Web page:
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Lynn Mackey

“Strong enough to bare the children, then get back to business”. – Beyoncé

Lynn is one of my classmates in my PhD program. She’s one of the most thoughtful and kind people I’ve ever met. Lynn is like a breath of fresh air. She is intelligent, inquisitive, beautiful, and someone I look up to with the utmost respect. I feel blessed to have met her in this program. She is someone I consider a friend but also a mentor. I would sit in class and listen to Lynn add a comment to a discussion we were having and would be in awe at how it seemed as if her thoughts came together so easily. Although, Lynn talked about her mental health being impacted during this process, I’ve only seen her “not herself” one time during a summer session. That moment made me feel more connected to her than ever. I saw that Lynn was not superwoman but just a woman. A woman who also has struggles and unanswered questions. About a year later, Lynn and her husband welcomed a baby boy into their family. Lynn now had an extra responsibility outside of working full-time (and job searching at one point) and school. After Lynn gave birth, she was unable to come to class one weekend and so she Skyped in so she didn’t miss out. I would have said “forget class” and solely would have focused on spending time with my child. But Lynn was determined. Another thing that made me admire her. She could have easily ignored class and her assignments while on maternity leave but I believe she knew that that would have set her back from the graduation goal she set for herself.

I asked three of my classmates if I could ask them a few questions about their doctoral journey. Lynn sent her questions over and my other two classmates needed time for their mental health because comprehensive exams were very overwhelming. I completely understood and was surprised Lynn was able to type responses to my questions. Hell, I was surprised I started back writing for my blog so soon. Understand, that I gave Lynn a limited amount of words to write so her responses may not be the full picture on her experiences. I limited the sentence length because at the time, I thought I was going to have all three classmates participate. I didn’t want to go back and ask her to write anymore after that. Having another Black woman’s perspective on this journey is critical. Sure, I told you about my experience in the previous post, but mostly everything on my blog is from my perspective. I wanted someone else to share their stories to offer another look into the doctoral journey as a Black woman. Lynn’s thoughts are below.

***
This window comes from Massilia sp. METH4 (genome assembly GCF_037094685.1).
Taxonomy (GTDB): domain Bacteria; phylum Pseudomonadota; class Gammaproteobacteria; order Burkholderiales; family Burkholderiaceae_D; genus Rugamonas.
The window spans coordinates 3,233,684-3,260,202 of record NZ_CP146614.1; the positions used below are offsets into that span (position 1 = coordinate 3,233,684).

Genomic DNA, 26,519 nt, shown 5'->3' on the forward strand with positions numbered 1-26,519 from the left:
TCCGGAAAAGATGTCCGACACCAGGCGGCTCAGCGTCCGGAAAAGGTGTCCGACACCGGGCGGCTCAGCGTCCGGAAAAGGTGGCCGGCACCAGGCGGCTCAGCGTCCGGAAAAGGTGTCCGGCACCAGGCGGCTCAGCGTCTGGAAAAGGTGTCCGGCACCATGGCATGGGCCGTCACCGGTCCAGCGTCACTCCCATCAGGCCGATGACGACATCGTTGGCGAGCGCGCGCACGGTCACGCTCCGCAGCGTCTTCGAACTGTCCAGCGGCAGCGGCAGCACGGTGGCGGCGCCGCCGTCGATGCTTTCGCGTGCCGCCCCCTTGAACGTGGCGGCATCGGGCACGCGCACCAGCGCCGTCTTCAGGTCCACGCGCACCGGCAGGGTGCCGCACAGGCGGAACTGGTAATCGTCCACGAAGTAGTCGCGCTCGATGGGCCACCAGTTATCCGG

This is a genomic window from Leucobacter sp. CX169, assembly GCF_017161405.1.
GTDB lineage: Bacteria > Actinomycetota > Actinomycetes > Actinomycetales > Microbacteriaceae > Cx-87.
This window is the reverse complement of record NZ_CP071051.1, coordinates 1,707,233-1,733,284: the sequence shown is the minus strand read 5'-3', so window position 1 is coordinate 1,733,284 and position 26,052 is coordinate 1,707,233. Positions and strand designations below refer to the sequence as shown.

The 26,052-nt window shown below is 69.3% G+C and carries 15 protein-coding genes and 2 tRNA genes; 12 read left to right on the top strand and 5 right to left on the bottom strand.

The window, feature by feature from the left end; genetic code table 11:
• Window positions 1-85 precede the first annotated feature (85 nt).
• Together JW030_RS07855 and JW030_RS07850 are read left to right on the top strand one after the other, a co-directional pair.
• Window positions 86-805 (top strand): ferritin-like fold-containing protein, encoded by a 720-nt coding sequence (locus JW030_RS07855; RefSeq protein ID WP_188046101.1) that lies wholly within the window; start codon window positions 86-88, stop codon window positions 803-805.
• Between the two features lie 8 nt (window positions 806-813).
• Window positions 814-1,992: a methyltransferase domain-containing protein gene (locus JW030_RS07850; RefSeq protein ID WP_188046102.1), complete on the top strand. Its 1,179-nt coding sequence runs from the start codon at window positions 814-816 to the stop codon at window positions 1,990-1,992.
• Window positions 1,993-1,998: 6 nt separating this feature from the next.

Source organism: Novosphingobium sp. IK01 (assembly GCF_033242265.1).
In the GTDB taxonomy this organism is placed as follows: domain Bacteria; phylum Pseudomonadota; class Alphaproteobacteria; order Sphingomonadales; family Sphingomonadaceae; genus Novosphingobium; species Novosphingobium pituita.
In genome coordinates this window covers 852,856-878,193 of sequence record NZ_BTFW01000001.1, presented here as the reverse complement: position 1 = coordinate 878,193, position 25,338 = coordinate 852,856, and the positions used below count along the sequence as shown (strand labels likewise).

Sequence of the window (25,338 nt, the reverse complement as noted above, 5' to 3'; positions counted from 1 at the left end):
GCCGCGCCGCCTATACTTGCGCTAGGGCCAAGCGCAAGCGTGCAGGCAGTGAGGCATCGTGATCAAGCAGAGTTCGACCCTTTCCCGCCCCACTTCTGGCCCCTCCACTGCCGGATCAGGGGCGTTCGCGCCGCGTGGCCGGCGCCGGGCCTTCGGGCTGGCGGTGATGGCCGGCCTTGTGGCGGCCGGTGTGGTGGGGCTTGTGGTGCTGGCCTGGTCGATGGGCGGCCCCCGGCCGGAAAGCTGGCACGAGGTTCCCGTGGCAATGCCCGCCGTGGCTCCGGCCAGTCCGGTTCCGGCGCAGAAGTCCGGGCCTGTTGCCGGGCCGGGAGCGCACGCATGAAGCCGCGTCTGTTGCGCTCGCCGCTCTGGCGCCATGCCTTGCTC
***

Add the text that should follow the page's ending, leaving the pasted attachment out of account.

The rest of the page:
1. In 4 to 7 sentences, what was the doctoral journey like for you?

The doctoral journey has been challenging for me because of the sacrifice it has required regarding my time and mental energy. The academic rigor was frustrating at times because some of the coursework, particularly the material regarding organizational theory, was something I had never encountered and was difficult to comprehend.

During my first two years in the program, I was child free. The birth of my son in August 2017 was a tremendous blessing but it added another layer of difficulty to getting work done for the program.

  1. In 9-12 sentences, did you feel as if the doctoral exam impacted your mental health? If so, how?

The comprehensive exam brought about high levels of anxiety, stress and mild depression for three and a half months. The amount of work that was required, the short amount of time that I had to do that work while working full time and taking care of a family, along with the pressure to pass on the first attempt was overwhelming. I also didn’t realize until I began writing the exam essay that completing the exam is a team sport. My husband and the rest of my family had to pitch in to take care of my son while I wrote. That made me sad because I didn’t mean for others to have to sacrifice their time so that I could achieve my goal. I also missed out on a lot of time with my son, which was difficult because he’s only going to be little for so long.

  1. What advice do you have for other Black full-time professionals in doctoral programs or considering applying to programs? (No sentence limit)

My advice to those who are considering applying to a doctoral program is to think long and hard about whether you really need a Ph.D. There are Ed.D. programs that my friends have completed during the time that I have been pursuing the Ph.D. Some Ed.D. programs are two and half to three years long with the dissertation embedded into the coursework. Considering that the people you love will also be impacted by the length of time that it takes you to complete the doctorate, you should give shorter programs a lot of thought. I don’t regret the choice that I made. I like that my program has prepared me to be an academician. But others who don’t have a career in scholarly work in mind should take a look at other pathways to the doctorate.

To those already in a doctoral program, keep pushing! God is able to bring you through it if you let Him.

Thank you, Lynn, for being you, for being my rock. I love you very much.

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